Are you ready to reinvent your routines? Get a head start with our seven habit hacks! We’re diving in with a fun challenge: reward yourself for good habits.

Choose a reward for for yourself when you practice and put it in play. My reward: every day I practice, I’ll mark it on my calendar. It feels really rewarding for me when I see a long streak of practice. Tell us what you choose to do for your own challenge in the comments!

Why is reward the first step to better habits? First, let’s lay some groundwork by looking at the structure of habits. Habits have three basic components:

  1. The cue or trigger
  2. The action
  3. The reward

Looks familiar, right? The tricky thing is, many bad habits have immediate rewards built into them. Eating ice cream instead of salad, skipping your workout for Netflix, or putting off practicing in favor of more time scrolling through Facebook are all things that satisfy your pleasure centers in the moment, even if they don’t help you in the long term. It’s easy to see why these things can seem so appealing, especially when you’re low on willpower.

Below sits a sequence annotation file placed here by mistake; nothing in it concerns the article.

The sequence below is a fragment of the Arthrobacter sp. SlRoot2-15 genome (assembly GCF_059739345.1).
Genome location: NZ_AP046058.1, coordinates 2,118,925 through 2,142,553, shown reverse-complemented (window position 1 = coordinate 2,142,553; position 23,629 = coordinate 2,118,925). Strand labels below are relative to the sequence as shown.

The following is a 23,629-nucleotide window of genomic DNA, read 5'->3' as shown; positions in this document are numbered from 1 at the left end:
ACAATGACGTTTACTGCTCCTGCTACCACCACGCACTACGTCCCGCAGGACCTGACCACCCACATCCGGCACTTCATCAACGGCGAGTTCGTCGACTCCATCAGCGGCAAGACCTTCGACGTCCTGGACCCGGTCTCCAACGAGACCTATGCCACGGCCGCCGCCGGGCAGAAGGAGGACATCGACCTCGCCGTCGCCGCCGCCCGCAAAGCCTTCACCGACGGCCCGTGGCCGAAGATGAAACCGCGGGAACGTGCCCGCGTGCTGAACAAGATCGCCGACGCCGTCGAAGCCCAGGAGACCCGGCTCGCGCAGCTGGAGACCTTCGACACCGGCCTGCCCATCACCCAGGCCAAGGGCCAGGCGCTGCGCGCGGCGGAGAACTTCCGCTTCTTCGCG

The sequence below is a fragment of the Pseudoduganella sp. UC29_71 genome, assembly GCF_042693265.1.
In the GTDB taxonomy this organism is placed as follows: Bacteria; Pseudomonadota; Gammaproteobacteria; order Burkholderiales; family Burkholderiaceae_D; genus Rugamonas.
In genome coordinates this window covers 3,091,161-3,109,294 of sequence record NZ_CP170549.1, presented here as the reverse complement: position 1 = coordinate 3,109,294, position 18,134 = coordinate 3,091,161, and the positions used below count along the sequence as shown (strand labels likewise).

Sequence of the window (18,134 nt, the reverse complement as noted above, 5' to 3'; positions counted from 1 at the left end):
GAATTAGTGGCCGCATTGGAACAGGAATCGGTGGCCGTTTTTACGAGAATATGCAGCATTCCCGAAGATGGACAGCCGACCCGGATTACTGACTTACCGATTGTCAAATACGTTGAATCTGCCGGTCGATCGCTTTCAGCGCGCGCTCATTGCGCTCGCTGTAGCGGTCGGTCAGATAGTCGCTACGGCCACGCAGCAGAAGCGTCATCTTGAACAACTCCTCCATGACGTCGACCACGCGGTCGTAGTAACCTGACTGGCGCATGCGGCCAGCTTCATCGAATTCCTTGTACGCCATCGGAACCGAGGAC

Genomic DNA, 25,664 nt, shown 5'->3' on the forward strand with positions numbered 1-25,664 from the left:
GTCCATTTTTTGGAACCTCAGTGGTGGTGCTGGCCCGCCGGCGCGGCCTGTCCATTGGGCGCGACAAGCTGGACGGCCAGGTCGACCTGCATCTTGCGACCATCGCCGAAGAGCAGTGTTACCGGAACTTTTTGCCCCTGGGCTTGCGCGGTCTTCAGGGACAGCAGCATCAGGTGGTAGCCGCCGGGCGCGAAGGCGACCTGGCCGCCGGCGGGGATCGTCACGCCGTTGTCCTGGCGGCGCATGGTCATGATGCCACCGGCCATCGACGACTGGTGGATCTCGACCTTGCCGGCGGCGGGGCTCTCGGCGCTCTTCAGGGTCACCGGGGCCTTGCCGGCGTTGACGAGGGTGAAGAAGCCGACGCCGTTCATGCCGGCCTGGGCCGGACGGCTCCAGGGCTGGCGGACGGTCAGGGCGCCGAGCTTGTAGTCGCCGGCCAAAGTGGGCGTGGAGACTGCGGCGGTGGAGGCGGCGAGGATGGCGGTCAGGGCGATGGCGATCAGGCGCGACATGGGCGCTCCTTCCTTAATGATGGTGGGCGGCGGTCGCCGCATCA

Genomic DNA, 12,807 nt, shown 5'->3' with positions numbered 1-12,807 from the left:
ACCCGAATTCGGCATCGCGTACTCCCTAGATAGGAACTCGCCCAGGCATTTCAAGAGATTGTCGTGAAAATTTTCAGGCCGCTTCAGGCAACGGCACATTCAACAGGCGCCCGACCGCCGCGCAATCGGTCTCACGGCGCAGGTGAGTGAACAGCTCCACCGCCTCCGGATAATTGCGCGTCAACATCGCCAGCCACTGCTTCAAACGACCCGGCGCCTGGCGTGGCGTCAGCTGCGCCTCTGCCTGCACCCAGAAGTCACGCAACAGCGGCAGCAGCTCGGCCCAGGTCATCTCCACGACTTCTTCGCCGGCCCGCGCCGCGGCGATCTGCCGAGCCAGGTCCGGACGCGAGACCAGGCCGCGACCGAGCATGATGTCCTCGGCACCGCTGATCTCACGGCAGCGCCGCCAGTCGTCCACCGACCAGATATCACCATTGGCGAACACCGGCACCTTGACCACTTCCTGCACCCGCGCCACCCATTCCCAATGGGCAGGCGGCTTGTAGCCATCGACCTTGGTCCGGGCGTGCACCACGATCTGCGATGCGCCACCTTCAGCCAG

But the same structure that makes it hard to resist bad long-term habits can also work in your favor if you hack the system. Here’s the trick: when you employ a good long-term habit, associate a short-term reward with it. 

When you go to the gym, treat yourself to 30 minutes reading a good novel afterwards. When you clean your house, turn on your favorite music and throw yourself a private dance party (I can’t be the only one that does this… right?) And when you practice your instrument, the same principle applies: find something that feels rewarding in the moment to help you make positive associations with the good habit.

My students often come to lessons frustrated that they “aren’t making any progress.” Here’s the thing: if you’re practicing and doing it well, I can assure you that you’re making progress. But I know how hard it can be to see it for yourself! That’s why rewarding yourself for tiny milestones, like playing for a certain amount of time, is so important.

What reward will you build into your daily practice routine?